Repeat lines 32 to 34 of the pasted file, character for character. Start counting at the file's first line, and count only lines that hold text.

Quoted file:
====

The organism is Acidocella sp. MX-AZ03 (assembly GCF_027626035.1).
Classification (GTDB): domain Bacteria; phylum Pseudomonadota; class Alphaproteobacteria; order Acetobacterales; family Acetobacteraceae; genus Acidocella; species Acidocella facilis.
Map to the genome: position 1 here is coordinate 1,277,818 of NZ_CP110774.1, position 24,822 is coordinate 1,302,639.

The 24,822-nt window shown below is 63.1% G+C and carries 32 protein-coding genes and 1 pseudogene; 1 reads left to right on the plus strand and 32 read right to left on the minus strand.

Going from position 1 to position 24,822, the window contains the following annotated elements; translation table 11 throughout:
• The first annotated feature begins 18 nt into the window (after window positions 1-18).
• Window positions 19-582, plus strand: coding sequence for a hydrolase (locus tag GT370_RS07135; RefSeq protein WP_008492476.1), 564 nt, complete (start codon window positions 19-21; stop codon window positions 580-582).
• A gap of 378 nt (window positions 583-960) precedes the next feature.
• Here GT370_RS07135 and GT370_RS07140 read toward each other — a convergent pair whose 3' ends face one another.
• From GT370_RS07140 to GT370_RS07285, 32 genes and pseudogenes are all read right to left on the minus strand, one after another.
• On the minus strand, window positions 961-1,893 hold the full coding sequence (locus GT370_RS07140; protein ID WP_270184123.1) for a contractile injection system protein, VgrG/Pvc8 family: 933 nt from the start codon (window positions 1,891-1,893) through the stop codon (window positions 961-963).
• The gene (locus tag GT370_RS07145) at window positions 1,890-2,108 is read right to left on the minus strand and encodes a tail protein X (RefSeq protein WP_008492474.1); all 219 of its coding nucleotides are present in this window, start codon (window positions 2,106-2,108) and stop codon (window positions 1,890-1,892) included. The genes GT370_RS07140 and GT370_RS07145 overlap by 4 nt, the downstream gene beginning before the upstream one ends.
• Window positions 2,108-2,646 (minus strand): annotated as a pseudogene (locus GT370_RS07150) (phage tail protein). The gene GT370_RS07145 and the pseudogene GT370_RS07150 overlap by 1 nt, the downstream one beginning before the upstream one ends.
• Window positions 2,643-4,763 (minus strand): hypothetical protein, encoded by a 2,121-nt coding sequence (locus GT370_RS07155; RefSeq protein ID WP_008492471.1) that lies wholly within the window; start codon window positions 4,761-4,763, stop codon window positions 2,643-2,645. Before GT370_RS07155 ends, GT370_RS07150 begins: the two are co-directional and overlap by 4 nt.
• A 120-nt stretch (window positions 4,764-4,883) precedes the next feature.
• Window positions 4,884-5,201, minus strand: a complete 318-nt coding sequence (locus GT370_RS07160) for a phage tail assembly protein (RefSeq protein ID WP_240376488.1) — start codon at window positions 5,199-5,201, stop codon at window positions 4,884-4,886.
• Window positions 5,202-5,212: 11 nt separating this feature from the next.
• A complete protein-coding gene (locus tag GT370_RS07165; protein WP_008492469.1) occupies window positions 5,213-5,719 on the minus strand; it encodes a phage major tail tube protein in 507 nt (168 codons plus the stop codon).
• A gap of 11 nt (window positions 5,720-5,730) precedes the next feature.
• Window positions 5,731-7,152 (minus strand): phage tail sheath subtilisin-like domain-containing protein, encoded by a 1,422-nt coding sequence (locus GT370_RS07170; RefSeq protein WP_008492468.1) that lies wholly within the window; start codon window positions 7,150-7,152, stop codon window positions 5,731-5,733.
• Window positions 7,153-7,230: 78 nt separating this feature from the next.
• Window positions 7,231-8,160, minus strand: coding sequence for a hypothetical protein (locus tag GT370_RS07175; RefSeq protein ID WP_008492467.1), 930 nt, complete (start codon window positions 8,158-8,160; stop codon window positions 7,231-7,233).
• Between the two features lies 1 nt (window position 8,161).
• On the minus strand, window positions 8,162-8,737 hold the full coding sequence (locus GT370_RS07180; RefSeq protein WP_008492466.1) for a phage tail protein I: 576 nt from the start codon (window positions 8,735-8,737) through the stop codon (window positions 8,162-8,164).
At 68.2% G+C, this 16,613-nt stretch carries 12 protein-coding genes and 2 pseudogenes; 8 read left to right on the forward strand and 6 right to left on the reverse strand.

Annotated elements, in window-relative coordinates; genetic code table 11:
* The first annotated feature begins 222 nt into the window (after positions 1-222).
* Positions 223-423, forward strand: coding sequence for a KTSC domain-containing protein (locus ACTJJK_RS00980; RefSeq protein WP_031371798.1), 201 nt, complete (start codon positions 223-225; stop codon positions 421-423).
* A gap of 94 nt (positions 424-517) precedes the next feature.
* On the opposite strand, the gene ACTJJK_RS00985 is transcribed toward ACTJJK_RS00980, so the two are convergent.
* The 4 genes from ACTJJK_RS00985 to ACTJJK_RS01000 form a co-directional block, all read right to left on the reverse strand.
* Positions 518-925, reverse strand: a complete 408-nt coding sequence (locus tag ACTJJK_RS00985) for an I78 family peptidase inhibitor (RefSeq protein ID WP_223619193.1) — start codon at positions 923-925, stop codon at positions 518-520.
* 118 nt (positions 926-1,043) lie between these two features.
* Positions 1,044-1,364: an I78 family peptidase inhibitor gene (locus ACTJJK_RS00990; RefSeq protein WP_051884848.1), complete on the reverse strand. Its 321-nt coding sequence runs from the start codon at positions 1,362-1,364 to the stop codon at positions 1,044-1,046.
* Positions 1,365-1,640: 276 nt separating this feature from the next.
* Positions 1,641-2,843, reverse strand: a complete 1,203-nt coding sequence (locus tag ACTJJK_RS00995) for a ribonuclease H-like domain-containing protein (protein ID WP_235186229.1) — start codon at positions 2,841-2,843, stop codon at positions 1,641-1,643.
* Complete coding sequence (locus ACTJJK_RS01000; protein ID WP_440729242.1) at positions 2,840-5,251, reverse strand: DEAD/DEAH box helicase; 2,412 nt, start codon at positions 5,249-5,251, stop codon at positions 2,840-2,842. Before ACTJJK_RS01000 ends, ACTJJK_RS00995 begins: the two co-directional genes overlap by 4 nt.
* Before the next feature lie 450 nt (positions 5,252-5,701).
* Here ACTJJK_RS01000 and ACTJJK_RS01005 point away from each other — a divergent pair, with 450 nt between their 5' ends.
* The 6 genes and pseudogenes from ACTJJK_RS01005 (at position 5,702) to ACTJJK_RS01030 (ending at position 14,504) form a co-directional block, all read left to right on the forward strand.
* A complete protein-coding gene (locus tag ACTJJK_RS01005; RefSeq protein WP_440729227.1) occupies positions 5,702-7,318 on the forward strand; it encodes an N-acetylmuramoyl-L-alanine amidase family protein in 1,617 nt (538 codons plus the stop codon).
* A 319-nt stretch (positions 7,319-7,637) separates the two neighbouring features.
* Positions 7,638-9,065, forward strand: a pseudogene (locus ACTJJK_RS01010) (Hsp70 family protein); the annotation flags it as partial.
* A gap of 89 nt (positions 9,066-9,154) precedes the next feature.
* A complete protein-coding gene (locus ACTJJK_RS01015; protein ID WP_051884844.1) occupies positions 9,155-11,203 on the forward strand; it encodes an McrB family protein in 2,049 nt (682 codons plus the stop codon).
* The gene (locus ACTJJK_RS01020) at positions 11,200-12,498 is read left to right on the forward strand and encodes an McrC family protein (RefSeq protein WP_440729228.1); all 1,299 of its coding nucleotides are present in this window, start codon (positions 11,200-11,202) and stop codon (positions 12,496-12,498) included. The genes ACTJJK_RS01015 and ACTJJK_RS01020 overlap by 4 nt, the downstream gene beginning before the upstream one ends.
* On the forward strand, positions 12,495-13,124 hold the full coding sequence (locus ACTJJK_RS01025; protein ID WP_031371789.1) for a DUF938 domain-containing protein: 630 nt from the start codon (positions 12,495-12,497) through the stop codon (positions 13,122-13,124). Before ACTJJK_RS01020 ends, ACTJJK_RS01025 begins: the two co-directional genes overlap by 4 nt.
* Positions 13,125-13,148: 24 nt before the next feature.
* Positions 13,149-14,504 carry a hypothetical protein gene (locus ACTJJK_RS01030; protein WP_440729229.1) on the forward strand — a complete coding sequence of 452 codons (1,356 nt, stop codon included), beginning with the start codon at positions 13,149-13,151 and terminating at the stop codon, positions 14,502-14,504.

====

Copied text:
* Positions 518-925, reverse strand: a complete 408-nt coding sequence (locus tag ACTJJK_RS00985) for an I78 family peptidase inhibitor (RefSeq protein ID WP_223619193.1) — start codon at positions 923-925, stop codon at positions 518-520.
* 118 nt (positions 926-1,043) lie between these two features.
* Positions 1,044-1,364: an I78 family peptidase inhibitor gene (locus ACTJJK_RS00990; RefSeq protein WP_051884848.1), complete on the reverse strand. Its 321-nt coding sequence runs from the start codon at positions 1,362-1,364 to the stop codon at positions 1,044-1,046.